Wow, YAML / Psych in 1.9.3 is *slow*!

I just started trying Ruby 1.9.3, coming from Ruby 1.8.7, and was
surprised to discover YAML’s sluggishness. The chief problem seems to be
the Psych library.

In my main use case, a certain routine takes about 14 seconds.

Fortunately, I can switch to the “syck” library:

begin
YAML::ENGINE.yamler = ‘syck’
rescue

Using syck, the same routine takes about 7 seconds.

That’s actually a bit faster than the same routine under Ruby 1.8.7 with
the old YAML, where the time for the same routine is 8 or 9 seconds. So
to get the juicy goodness of improved speed in Ruby 1.9.3, I definitely
need to use “syck”.

A little googling suggests I’m not the only person to make this sort of
observation.

m.

File. A. Bug.

Ryan D. [email protected] wrote:

File. A. Bug.

With? Whom?

m.

The psych devs.

Are you asking for someone to look up their email address for you?

On Sep 14, 2012, at 16:20 , Matt N. [email protected] wrote:

Ryan D. [email protected] wrote:

File. A. Bug.

With? Whom?

Given that you’ve now blogged about psych and cited its source… I’m
guessing you know.

I think the question is a reasonable one. Who is to “blame” in a case
like this? The psych people? The YAML people, who have so forcibly
replaced syck with psych and made this horrible warning notice appear in
1.9.3 if you didn’t build psych into Ruby? The Ruby people, who have
accepted that situation and allowed it to be built into the core? I
don’t think the answer is obvious. m.

PS Don’t be a ninny. Assume that your interlocutor has a brain. Give me
the same benefit of the doubt that I give you.

Where is the performance problem? File the issue there.

James H.on [email protected] wrote:

Where is the performance problem? File the issue there.

In the end I filed in two places: Psych on github, and Ruby itself.
Here’s why. There are really two problems. First, Psych is demonstrably
slow. I was able to write a simple real-world case showing that it takes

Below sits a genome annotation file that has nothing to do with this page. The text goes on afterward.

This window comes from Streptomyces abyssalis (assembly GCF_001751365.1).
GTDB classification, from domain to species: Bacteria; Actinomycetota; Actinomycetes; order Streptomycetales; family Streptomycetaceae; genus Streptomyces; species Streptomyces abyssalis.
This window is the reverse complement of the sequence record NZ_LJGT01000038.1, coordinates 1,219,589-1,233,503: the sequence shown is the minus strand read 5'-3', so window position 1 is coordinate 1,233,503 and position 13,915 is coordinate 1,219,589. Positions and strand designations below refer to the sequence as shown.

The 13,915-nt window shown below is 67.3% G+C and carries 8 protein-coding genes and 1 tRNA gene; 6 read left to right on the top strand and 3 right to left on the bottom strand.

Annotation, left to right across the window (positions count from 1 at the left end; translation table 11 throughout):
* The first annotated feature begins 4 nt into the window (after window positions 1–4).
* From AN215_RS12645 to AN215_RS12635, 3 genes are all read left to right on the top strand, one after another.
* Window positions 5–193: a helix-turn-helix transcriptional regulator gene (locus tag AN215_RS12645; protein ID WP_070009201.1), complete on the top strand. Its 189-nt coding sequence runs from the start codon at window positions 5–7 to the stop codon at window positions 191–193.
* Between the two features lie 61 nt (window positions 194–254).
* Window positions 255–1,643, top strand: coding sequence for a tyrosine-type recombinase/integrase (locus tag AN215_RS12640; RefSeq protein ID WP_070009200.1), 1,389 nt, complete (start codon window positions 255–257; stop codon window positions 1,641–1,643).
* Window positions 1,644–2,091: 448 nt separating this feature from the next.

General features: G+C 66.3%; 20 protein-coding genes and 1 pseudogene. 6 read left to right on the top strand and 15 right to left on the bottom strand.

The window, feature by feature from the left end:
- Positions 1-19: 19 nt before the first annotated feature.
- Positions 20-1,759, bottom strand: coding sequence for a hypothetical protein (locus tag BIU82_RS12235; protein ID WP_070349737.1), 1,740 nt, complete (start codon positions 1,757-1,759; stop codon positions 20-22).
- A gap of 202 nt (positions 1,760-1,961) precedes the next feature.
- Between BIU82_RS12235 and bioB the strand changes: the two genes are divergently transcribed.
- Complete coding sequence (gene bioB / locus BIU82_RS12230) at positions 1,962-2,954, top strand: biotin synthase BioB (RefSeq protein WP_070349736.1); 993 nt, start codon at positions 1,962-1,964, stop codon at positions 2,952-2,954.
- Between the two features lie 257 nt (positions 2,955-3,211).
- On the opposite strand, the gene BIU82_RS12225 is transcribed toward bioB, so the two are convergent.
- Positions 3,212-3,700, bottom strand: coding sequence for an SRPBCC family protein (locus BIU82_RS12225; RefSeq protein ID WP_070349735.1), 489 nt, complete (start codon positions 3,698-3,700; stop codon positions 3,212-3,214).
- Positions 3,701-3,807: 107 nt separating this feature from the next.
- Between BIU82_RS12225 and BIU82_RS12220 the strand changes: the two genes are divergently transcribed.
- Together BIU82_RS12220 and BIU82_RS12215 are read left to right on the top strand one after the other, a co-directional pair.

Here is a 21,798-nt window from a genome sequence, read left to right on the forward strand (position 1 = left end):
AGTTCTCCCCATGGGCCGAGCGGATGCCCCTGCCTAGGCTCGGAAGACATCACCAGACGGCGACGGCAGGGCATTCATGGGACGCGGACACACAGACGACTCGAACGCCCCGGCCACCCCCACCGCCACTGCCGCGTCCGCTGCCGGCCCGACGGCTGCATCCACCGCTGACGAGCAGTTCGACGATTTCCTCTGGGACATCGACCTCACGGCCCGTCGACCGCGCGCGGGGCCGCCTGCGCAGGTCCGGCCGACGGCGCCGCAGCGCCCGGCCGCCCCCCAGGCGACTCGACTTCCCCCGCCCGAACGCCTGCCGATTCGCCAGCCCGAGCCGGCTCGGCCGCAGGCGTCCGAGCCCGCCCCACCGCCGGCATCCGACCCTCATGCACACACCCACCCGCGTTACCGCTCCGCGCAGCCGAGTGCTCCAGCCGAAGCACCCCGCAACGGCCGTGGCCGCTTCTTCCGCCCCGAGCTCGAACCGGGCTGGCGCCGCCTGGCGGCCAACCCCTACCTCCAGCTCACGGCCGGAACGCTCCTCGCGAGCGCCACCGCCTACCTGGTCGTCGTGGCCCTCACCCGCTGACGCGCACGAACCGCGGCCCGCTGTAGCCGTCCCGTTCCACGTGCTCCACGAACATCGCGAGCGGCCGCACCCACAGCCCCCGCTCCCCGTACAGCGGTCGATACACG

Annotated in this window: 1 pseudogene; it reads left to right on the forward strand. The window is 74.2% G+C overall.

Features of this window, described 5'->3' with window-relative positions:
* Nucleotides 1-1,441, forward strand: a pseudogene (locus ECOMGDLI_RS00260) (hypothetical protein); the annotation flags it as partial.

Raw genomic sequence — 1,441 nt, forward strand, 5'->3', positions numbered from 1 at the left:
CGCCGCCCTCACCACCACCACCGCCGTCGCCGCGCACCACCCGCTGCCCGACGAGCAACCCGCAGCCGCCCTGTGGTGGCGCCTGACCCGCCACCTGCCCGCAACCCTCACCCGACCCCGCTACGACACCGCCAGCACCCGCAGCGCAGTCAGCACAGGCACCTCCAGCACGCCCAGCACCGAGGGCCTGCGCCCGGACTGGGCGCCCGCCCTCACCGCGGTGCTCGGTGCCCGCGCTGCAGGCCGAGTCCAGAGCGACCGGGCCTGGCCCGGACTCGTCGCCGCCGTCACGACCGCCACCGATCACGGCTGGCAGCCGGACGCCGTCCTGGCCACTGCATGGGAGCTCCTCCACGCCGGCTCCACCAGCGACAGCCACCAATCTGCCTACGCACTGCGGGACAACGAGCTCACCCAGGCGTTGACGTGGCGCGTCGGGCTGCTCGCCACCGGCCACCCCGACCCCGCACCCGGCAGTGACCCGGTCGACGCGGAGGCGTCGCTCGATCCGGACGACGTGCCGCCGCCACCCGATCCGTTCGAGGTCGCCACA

Pysch more then 3 times as long as Syck to do a load_file:

https://github.com/tenderlove/psych/issues/84

However, there’s also a deeply disturbing philosophical problem. Psych
has been crammed down the throats of users before it’s ready for prime
time. If you build Ruby 1.9.3 without libyaml being present, Psych won’t
be installed and every time yaml is used, including every time you touch
“gem” in any way, you get a nasty warning. So I also filed at rubybugs
asking that this force-feeding of Psych be backed out. It won’t be, of
course, but the point is made. m.

Matt N. wrote in post #1076014:

I just started trying Ruby 1.9.3, coming from Ruby 1.8.7, and was
surprised to discover YAML’s sluggishness. The chief problem seems to be
the Psych library.

[…]

Fortunately, I can switch to the “syck” library:

begin
YAML::ENGINE.yamler = ‘syck’
rescue

Using syck, the same routine takes about 7 seconds.

Wow indeed! With a test app with some of my data (having to load 820
yaml documents) switching to syck took execution from 16.7 to 1.3
seconds!
Are there any known side-effects with doing this?

Patrick

On Sat, Sep 15, 2012 at 4:50 PM, Matt N. [email protected] wrote:

However, there’s also a deeply disturbing philosophical problem. Psych
has been crammed down the throats of users before it’s ready for prime
time.

You do realize Syck is completely broken and unmaintained, right?

Patrick B. писал 19.09.2012 19:14:

YAML::ENGINE.yamler = ‘syck’
rescue

Using syck, the same routine takes about 7 seconds.

Wow indeed! With a test app with some of my data (having to load 820
yaml documents) switching to syck took execution from 16.7 to 1.3
seconds!
Are there any known side-effects with doing this?

Yes; namely, not being compatible with YAML specification.
Psych was written for a reason, and that reason was Syck’s brokenness.
For years it has generated invalid YAML (or was refusing to consume
valid YAML; I have seen different opinions on this) in common cases.
For
example, this:
http://blog.rubygems.org/2011/08/31/shaving-the-yaml-yak.html

Peter Z. wrote in post #1076749:

Patrick B. писал 19.09.2012 19:14:

YAML::ENGINE.yamler = ‘syck’
rescue

Using syck, the same routine takes about 7 seconds.

Wow indeed! With a test app with some of my data (having to load 820
yaml documents) switching to syck took execution from 16.7 to 1.3
seconds!
Are there any known side-effects with doing this?

Yes; namely, not being compatible with YAML specification.
Psych was written for a reason, and that reason was Syck’s brokenness.
For years it has generated invalid YAML (or was refusing to consume
valid YAML; I have seen different opinions on this) in common cases.
For
example, this:
http://blog.rubygems.org/2011/08/31/shaving-the-yaml-yak.html

So then what can be done to improve the speed of the ‘correct’ YAML
library? The difference is to put it mildly, significant. :frowning:

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